Aesop's Fables (1884)
41. The Lion and the Dolphin.
A Lion, roaming by the sea-shore, saw a Dolphin lift up its head out of the waves, and asked him to contract an alliance with him; saying that of all the animals, they ought to be the best friends, since the one was the king of beasts on the earth, and the other was the sovereign ruler of all the inhabitants of the ocean. The Dolphin gladly consented to this request. Not long afterwards the Lion had a combat with a wild bull, and called on the Dolphin to help him. The Dolphin, though quite willing to give him assistance, was unable to do so, as he could not by any means reach the land. The Lion abused him as a traitor. The Dolphin replied: "Nay, my friend, blame not me, but Nature, which, while giving me the sovereignty of the sea, has quite denied me the power of living upon the land."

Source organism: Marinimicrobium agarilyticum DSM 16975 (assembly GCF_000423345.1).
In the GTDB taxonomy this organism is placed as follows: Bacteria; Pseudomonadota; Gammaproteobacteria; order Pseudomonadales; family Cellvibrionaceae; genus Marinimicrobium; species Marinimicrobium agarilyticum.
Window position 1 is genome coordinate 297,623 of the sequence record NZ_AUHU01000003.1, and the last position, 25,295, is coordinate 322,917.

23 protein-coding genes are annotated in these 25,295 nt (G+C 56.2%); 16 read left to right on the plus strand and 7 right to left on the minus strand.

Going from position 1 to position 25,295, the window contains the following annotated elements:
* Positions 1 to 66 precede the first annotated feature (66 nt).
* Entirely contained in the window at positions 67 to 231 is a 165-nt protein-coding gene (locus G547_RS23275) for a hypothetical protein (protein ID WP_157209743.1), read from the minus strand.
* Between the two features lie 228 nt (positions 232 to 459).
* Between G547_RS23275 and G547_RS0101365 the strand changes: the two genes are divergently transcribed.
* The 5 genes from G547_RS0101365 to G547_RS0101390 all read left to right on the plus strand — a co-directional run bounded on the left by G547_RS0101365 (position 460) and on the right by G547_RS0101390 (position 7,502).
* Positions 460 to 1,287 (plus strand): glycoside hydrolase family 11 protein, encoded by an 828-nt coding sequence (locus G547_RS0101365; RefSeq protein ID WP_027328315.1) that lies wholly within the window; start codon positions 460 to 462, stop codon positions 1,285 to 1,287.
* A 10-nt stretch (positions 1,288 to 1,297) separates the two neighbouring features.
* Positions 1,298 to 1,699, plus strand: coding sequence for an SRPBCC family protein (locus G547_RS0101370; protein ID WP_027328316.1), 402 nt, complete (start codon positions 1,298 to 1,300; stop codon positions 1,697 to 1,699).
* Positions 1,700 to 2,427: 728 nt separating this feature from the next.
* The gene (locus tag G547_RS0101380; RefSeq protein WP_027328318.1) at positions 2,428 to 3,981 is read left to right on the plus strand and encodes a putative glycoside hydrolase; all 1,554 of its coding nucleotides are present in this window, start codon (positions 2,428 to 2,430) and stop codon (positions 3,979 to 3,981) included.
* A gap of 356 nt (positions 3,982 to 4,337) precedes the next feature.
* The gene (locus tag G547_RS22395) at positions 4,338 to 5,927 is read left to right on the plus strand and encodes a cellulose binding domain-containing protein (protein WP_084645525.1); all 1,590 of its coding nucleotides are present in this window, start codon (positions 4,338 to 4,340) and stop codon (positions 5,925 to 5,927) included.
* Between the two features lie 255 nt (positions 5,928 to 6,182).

Let every one stick to his own element.
Aesop's Fables: A New Revised Version From Original Sources (translator not identified), 1884 . Illustrations by Ernest Henry Griset (1844-1907), John Tenniel (1820-1914) and Harrison Weir (1824-1906). Available online at Project Gutenberg.